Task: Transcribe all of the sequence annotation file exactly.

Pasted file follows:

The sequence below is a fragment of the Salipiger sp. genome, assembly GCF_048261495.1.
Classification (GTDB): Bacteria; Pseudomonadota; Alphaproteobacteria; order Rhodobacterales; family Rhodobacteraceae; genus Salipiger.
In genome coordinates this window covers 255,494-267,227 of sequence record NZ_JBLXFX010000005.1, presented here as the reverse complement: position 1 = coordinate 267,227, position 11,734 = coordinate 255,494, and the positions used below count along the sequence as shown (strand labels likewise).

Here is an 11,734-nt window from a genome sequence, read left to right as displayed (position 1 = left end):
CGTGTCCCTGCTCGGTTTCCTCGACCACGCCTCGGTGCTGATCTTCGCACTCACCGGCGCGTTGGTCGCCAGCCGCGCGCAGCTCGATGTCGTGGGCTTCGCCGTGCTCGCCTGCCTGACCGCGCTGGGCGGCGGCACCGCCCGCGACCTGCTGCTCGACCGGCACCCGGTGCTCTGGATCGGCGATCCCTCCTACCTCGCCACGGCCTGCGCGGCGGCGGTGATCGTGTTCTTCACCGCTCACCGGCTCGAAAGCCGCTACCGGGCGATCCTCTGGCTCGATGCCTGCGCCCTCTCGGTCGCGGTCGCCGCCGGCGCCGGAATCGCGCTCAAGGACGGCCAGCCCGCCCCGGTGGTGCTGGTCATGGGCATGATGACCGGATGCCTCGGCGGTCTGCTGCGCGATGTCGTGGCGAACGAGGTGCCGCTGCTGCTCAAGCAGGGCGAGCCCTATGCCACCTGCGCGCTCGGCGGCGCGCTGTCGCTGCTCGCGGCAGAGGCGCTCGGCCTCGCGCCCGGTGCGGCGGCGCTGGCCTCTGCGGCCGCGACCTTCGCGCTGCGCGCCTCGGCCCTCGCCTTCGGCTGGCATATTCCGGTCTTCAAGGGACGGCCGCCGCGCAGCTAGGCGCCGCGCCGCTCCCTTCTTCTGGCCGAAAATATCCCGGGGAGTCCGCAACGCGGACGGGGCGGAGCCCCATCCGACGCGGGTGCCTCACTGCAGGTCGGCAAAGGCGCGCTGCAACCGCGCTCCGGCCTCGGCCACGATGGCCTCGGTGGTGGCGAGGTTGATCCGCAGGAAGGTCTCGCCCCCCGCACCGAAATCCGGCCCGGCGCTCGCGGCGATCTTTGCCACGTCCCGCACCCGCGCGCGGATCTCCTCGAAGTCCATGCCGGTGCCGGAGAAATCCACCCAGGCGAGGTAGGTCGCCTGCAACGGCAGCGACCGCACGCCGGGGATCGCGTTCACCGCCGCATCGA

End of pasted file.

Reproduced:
The sequence below is a fragment of the Salipiger sp. genome, assembly GCF_048261495.1.
Classification (GTDB): Bacteria; Pseudomonadota; Alphaproteobacteria; order Rhodobacterales; family Rhodobacteraceae; genus Salipiger.
In genome coordinates this window covers 255,494-267,227 of sequence record NZ_JBLXFX010000005.1, presented here as the reverse complement: position 1 = coordinate 267,227, position 11,734 = coordinate 255,494, and the positions used below count along the sequence as shown (strand labels likewise).

Here is an 11,734-nt window from a genome sequence, read left to right as displayed (position 1 = left end):
CGTGTCCCTGCTCGGTTTCCTCGACCACGCCTCGGTGCTGATCTTCGCACTCACCGGCGCGTTGGTCGCCAGCCGCGCGCAGCTCGATGTCGTGGGCTTCGCCGTGCTCGCCTGCCTGACCGCGCTGGGCGGCGGCACCGCCCGCGACCTGCTGCTCGACCGGCACCCGGTGCTCTGGATCGGCGATCCCTCCTACCTCGCCACGGCCTGCGCGGCGGCGGTGATCGTGTTCTTCACCGCTCACCGGCTCGAAAGCCGCTACCGGGCGATCCTCTGGCTCGATGCCTGCGCCCTCTCGGTCGCGGTCGCCGCCGGCGCCGGAATCGCGCTCAAGGACGGCCAGCCCGCCCCGGTGGTGCTGGTCATGGGCATGATGACCGGATGCCTCGGCGGTCTGCTGCGCGATGTCGTGGCGAACGAGGTGCCGCTGCTGCTCAAGCAGGGCGAGCCCTATGCCACCTGCGCGCTCGGCGGCGCGCTGTCGCTGCTCGCGGCAGAGGCGCTCGGCCTCGCGCCCGGTGCGGCGGCGCTGGCCTCTGCGGCCGCGACCTTCGCGCTGCGCGCCTCGGCCCTCGCCTTCGGCTGGCATATTCCGGTCTTCAAGGGACGGCCGCCGCGCAGCTAGGCGCCGCGCCGCTCCCTTCTTCTGGCCGAAAATATCCCGGGGAGTCCGCAACGCGGACGGGGCGGAGCCCCATCCGACGCGGGTGCCTCACTGCAGGTCGGCAAAGGCGCGCTGCAACCGCGCTCCGGCCTCGGCCACGATGGCCTCGGTGGTGGCGAGGTTGATCCGCAGGAAGGTCTCGCCCCCCGCACCGAAATCCGGCCCGGCGCTCGCGGCGATCTTTGCCACGTCCCGCACCCGCGCGCGGATCTCCTCGAAGTCCATGCCGGTGCCGGAGAAATCCACCCAGGCGAGGTAGGTCGCCTGCAACGGCAGCGACCGCACGCCGGGGATCGCGTTCACCGCCGCATCGA